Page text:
Secret E-Diary

Words sometimes really will hurt you

‘Thou art a boil, a plague sore, an embossed carbuncle in my corrupted blood’ – King Lear, William Shakespeare


By the next time I read this entry: either we will be continuing citizens of the European Union or we will not and either we will be in the midst of an economic crisis or we will not. Our present Prime Minister will either still be in office or he will not. And, excluding a possible collapse of our currency, we shall doubtless feel exactly the same as the day before, waiting to see if that constitutes a phoney war to be replaced by the true one later or the reality that nothing will change that much at all.

At least that is how it will all be politically, but what about personally? I have had a sneaking suspicion for some time that the referendum north of the border left a significantly bitter taste in some mouths and also wounds that will take a time to heal. I have a much stronger feeling that things will never be the same between some of the protagonists in this argument, whatever the outcome.

Barristers necessarily find themselves on opposite sides of extremely contentious cases on many occasions. This may involve intense criticism of the ‘other side’s’ case. It can hardly fail to matter to those whom we represent. For most of them, the outcome is vital. And yet, with a few memorable exceptions, the feeling generated by these encounters rarely spills over into much more than an exchange of looks in the robing-room or a wry comment or two and in fact often results in the loser congratulating the winner and the winner commiserating with his opponent. The scene in the film version of Witness for the Prosecution where prosecuting counsel gives a smile and slight wave of his hand to Charles Laughton signifying his congratulation for Laughton’s triumph in gaining the verdict is not so far from the truth.

I am not sure people altogether understand this. It goes hand-in-hand with the classic dinner-party question: how do you defend people you think are guilty? In a criminal trial, we are there to do what the defendant cannot: to present the arguments and submissions that show the prosecution has failed in its task of satisfying the very high burden of proving that he or she is guilty. And in every area of law, before different types of tribunal, representing those seeking something, resisting something, asking for various remedies and reliefs, we are performing a version of the same exercise. The final decision is not ours. We are disinterested, although not uninterested, participants. Surprisingly few clients ever ask if you believe them and although it may seem the most reasonable of enquiries it is in fact an irrelevant question. The service provided would not be any better if you did passionately believe in your client’s innocence and in some cases it might actually be worse, because emotion is not always a good way of helping one see the best case available.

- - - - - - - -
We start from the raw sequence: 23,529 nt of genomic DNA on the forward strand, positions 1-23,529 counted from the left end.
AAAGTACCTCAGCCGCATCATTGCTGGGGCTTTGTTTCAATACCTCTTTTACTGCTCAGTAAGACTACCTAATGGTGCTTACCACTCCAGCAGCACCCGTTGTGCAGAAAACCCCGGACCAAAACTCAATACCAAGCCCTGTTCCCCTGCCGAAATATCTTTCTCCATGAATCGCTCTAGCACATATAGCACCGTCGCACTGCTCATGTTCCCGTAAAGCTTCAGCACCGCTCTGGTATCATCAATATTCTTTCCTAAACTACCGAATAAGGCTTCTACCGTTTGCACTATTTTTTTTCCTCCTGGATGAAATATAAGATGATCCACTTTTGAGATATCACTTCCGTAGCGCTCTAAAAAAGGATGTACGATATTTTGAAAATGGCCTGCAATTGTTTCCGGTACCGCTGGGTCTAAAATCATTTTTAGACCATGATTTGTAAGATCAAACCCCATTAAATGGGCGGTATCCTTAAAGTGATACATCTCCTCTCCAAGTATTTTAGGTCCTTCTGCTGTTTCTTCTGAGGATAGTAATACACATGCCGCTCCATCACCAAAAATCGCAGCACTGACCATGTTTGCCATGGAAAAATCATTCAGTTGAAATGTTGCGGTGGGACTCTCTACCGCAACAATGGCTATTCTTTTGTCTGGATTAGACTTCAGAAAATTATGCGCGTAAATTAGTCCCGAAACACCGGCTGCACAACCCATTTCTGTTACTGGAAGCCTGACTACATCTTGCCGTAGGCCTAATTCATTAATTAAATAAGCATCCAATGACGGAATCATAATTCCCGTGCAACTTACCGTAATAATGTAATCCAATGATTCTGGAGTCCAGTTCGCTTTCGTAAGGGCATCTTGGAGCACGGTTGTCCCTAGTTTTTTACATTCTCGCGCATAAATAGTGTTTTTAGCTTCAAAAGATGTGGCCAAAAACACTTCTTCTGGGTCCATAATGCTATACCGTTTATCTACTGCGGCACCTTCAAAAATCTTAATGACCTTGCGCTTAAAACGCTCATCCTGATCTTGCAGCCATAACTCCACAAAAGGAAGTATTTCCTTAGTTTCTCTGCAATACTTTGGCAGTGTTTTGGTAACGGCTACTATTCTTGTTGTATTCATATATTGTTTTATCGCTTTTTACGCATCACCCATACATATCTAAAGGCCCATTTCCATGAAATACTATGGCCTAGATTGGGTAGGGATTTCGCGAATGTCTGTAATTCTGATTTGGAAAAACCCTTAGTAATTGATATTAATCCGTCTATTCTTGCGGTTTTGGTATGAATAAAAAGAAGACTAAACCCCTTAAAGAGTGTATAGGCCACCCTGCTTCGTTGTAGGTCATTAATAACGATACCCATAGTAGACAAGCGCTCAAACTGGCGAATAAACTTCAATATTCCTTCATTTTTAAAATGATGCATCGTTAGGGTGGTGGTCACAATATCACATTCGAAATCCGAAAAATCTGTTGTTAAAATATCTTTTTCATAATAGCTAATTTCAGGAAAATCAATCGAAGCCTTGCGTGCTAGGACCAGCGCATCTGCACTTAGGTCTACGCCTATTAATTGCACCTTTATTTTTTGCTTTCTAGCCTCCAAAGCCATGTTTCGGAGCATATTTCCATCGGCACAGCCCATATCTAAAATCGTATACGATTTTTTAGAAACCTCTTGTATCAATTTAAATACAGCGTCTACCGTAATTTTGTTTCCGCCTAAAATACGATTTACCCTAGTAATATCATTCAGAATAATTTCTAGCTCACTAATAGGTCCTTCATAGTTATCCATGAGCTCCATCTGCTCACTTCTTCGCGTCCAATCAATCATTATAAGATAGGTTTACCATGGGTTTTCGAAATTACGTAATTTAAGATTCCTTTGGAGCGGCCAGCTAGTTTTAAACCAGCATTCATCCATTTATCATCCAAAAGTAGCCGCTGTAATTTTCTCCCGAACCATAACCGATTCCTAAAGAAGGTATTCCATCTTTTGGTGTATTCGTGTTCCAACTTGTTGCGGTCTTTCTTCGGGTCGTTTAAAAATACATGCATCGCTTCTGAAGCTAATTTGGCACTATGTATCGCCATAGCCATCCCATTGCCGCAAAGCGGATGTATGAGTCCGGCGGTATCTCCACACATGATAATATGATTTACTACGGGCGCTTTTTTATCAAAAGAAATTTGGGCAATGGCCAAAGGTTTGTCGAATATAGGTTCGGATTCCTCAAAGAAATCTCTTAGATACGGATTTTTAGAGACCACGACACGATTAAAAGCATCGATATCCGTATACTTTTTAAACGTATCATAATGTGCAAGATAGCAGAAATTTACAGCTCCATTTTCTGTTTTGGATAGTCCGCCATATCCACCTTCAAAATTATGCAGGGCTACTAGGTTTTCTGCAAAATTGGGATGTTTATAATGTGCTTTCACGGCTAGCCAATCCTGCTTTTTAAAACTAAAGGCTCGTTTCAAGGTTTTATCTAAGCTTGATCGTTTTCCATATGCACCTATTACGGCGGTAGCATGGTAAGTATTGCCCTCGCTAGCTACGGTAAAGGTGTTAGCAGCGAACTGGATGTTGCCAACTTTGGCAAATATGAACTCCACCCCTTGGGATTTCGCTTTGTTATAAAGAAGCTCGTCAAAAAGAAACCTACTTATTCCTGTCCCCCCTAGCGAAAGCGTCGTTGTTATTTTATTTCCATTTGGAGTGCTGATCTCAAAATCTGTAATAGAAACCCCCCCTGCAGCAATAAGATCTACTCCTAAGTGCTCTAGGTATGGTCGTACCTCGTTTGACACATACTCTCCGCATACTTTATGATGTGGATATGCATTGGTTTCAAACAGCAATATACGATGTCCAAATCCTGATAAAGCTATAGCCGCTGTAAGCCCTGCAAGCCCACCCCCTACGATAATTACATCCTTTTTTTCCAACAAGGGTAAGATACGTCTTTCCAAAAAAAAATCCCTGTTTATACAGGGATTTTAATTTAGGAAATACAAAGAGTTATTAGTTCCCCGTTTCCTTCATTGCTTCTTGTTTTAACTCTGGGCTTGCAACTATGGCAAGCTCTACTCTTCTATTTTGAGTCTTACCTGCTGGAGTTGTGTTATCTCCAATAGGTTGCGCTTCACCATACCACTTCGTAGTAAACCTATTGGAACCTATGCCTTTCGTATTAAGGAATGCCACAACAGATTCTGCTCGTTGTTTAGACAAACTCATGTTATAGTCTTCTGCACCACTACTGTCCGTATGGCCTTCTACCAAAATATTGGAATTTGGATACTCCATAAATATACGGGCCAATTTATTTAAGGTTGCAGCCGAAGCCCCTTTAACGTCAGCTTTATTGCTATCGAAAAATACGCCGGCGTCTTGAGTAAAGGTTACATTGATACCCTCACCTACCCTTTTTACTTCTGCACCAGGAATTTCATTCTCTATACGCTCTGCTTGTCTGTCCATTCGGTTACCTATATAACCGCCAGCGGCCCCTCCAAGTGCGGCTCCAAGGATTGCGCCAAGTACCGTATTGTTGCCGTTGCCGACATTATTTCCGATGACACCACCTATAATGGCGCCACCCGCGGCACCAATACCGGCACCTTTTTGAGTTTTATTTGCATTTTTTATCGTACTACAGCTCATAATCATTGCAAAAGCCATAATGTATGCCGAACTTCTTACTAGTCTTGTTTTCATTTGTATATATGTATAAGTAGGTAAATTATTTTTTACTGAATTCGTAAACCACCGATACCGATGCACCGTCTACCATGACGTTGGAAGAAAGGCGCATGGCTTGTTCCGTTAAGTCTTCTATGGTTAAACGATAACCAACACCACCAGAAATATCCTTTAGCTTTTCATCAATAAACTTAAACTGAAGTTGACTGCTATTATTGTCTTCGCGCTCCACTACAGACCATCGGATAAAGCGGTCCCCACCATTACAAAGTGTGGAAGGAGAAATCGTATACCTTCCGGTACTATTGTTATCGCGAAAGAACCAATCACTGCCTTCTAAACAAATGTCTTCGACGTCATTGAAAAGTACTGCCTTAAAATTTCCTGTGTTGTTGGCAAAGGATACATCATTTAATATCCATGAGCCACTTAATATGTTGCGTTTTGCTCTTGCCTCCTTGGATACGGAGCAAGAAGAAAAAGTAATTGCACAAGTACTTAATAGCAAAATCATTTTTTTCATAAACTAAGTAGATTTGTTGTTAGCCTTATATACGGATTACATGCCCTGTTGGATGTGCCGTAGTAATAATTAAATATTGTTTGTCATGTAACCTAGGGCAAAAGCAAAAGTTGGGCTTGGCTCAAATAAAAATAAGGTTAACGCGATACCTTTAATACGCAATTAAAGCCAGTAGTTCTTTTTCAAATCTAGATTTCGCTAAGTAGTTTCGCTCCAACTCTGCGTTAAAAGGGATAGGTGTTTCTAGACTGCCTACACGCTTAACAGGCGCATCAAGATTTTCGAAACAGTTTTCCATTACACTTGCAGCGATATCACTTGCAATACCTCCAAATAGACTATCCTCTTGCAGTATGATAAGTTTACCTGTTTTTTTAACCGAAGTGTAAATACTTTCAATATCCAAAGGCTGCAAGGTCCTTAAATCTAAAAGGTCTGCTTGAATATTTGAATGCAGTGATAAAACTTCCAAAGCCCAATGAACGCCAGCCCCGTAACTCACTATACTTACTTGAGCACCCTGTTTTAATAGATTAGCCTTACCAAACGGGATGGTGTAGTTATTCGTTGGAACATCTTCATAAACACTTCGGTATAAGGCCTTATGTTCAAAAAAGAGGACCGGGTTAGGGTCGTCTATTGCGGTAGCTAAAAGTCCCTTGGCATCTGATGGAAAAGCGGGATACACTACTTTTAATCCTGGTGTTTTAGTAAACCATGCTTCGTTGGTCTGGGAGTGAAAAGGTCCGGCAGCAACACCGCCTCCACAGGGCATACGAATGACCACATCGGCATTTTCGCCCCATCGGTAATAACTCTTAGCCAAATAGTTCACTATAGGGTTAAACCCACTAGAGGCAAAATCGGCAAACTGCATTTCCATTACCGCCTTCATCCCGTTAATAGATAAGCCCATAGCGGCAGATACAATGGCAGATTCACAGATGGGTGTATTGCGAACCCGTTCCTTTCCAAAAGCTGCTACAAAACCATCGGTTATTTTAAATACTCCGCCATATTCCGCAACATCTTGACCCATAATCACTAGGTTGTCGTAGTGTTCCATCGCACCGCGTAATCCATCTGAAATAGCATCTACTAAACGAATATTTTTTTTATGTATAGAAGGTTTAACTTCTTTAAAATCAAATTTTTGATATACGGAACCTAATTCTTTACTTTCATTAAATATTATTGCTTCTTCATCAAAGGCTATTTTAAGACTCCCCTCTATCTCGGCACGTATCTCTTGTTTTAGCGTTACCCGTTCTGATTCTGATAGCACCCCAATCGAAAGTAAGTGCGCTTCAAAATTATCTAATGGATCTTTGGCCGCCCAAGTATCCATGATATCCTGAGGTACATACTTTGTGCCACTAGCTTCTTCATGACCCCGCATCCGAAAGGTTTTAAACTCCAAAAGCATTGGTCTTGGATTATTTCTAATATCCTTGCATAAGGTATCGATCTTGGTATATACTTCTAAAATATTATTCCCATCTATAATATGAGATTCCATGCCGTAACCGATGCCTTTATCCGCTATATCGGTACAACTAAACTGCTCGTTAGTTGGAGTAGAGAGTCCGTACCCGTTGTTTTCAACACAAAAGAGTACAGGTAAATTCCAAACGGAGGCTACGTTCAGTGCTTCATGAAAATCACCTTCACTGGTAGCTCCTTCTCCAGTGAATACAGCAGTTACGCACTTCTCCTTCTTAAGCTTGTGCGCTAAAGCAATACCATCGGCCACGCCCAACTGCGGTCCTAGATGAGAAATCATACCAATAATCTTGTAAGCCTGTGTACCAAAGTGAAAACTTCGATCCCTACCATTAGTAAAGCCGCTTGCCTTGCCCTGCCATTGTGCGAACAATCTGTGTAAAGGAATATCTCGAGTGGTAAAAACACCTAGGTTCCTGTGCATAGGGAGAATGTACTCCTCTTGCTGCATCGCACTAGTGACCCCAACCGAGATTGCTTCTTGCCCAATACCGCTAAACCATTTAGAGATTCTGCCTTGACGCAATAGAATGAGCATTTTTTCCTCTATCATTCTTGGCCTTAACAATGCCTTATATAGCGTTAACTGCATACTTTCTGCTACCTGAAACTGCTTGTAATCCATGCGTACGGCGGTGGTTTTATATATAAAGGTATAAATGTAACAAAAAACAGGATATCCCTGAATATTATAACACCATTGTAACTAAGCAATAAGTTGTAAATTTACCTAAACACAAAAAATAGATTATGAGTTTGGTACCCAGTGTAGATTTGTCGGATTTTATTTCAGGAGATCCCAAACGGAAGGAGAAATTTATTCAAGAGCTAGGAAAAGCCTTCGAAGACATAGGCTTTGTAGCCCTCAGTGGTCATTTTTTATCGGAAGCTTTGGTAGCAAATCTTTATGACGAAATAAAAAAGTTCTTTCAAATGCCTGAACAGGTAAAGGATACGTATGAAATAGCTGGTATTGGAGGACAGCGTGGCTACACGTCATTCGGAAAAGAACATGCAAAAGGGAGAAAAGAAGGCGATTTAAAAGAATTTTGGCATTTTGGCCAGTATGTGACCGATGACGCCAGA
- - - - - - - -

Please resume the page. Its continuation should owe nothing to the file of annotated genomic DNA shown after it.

This is at the heart of the traditions operating in a courtroom. It is why barristers call opponents ‘friend’ in formal argument and use the third person when talking of each other. It is the reason that advocates sit down when an opponent rises to make an objection. It explains the prohibition on personal attacks in court, apart from badinage. These, and other unwritten rules, allow the advocate to put his or her case to its best advantage and preserve tolerable relations between the parties who need to be able to communicate for proceedings to be truly effective. These principles are understood because they are part of the essence, indeed the soul, of the profession.

The House of Commons has similar rules too. It makes debate possible when feelings are running high. But there are two key differences: first, politicians are expected to believe in what they are proposing and second, they are debating with each other as fellow decision makers and not presenting arguments as advocates.

Whatever the similarities and differences, politicians certainly forget any lessons learned at Westminster when they operate in the country. Most people regard this present referendum as very important and not well served by either side, with unnecessary personalisation and a septic mix of cynicism, falsehoods, revenge, ambition, bile and stupidity. I am writing this entry as a reminder to myself, because I fear we have only seen just the beginning – and the end may be more damaging than these ‘professional’ politicians, who did not start this campaign with the best public image in the first place, can even imagine.

William Byfield Gutteridge Chambers. William Byfield is the pseudonym of a senior member of the Bar. Gutteridge Chambers, and the events that happen there, are entirely fictitious.

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